I have never had the opportunity to practice my craft in a law school library having only worked as a law librarian in private firms. By the time I meet law students, they have had the benefit of learning about legal research in the academic setting. Though legal research practice in a law firm setting may operate differently than in academia, the principles of legal research are the same. Law firm librarians enjoy the fruits of the labour that takes place in law school libraries.
Recent news from the U of A Law Library was unexpected.
We regret to announce that as a direct result of the budgetary situation facing the University of Alberta Libraries, the John A. Weir Memorial Law Library will be accessible via swipe card access only from May through August 2013.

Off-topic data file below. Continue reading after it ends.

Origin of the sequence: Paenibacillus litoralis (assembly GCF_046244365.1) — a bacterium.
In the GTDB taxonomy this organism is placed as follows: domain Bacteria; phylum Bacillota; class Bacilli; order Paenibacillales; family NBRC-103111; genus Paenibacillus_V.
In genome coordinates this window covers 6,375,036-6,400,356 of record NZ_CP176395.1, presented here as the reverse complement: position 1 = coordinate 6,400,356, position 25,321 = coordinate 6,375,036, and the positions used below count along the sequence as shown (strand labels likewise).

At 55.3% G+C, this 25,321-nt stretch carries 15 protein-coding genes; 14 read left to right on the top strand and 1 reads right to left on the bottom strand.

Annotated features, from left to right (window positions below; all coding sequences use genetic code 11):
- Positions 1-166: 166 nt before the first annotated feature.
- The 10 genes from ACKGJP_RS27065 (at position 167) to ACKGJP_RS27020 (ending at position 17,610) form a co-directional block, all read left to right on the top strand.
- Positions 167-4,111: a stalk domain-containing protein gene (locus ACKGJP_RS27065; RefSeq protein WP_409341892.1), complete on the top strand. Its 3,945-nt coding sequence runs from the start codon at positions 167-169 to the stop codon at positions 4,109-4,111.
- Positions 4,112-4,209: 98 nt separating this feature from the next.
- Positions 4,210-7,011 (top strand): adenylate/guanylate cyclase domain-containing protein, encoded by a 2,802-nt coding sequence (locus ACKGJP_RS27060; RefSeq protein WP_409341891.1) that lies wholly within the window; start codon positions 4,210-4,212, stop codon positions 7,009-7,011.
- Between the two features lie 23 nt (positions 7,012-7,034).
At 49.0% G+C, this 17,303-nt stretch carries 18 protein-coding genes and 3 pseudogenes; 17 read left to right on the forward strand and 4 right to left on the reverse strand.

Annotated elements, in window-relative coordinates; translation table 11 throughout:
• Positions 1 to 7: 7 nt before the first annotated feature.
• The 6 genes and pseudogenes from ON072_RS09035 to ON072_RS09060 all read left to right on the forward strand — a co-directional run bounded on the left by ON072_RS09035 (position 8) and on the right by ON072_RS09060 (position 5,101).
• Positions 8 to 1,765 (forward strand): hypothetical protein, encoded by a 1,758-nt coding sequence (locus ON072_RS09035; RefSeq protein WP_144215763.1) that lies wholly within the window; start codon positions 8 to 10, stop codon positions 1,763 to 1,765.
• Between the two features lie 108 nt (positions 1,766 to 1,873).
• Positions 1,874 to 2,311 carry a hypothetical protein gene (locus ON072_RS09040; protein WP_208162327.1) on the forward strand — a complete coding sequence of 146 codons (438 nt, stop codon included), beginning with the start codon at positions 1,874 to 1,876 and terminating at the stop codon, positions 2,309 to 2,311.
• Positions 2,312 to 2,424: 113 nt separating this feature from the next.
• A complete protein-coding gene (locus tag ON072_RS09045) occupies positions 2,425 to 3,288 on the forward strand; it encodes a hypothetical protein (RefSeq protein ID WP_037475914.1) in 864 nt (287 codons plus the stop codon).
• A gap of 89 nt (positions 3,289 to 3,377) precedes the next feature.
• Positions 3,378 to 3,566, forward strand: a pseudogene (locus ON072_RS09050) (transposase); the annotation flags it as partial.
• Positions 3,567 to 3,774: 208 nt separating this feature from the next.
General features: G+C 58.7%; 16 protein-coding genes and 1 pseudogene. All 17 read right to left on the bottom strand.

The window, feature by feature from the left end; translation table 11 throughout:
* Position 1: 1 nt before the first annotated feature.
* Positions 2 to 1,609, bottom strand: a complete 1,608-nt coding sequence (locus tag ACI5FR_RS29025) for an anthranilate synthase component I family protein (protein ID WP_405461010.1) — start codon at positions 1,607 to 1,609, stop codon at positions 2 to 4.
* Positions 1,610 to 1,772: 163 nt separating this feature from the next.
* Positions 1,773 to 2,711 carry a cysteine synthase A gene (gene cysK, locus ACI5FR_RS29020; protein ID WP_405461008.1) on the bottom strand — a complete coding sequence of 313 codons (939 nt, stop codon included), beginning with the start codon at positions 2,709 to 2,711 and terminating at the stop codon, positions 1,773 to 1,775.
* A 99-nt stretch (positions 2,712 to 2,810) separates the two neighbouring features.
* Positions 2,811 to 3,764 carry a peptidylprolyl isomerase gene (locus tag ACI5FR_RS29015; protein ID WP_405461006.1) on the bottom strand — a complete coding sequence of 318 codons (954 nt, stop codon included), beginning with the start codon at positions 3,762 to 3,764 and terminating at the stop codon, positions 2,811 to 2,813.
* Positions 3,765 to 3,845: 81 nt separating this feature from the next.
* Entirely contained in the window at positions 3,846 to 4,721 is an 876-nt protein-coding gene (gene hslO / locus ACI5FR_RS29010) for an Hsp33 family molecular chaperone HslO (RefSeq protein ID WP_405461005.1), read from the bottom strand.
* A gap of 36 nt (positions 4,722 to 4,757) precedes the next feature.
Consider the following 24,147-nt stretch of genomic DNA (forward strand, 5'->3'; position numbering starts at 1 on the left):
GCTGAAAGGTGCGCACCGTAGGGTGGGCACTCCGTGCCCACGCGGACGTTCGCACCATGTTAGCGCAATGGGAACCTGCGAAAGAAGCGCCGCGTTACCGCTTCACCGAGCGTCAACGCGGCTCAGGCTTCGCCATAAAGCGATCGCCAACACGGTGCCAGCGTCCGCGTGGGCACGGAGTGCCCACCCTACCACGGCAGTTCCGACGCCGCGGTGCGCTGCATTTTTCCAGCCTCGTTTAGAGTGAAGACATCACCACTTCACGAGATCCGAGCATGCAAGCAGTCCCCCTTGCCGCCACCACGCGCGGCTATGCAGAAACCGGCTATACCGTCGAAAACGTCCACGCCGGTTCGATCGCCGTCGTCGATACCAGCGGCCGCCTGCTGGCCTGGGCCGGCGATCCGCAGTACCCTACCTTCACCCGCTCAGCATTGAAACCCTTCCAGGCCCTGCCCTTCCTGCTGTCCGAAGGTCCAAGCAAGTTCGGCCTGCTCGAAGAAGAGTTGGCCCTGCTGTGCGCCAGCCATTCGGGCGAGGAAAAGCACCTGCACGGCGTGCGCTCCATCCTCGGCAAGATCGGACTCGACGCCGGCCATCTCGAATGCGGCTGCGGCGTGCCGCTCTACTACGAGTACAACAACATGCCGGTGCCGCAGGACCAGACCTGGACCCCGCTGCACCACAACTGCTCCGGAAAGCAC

Assistant Dean Melissa Hartley shared that while it was good for the public to see the repercussions of the provincial budget there is concern over the dramatic changes to University funding in Alberta.
To those who believe that all the information we need is available online, I say OPCA litigants likely agree with you. I also remind you that information is a commodity that is not often given away – even ‘free to use’ services are funded by someone.
External borrowers, including members of private law firms, will be able to request material through the library catalogue for pick up at an alternate campus library location. Reference services will be offered by e-mail, or in the Law Library by appointment, but otherwise will be physically re-located to the Rutherford Humanities and Social Sciences Library.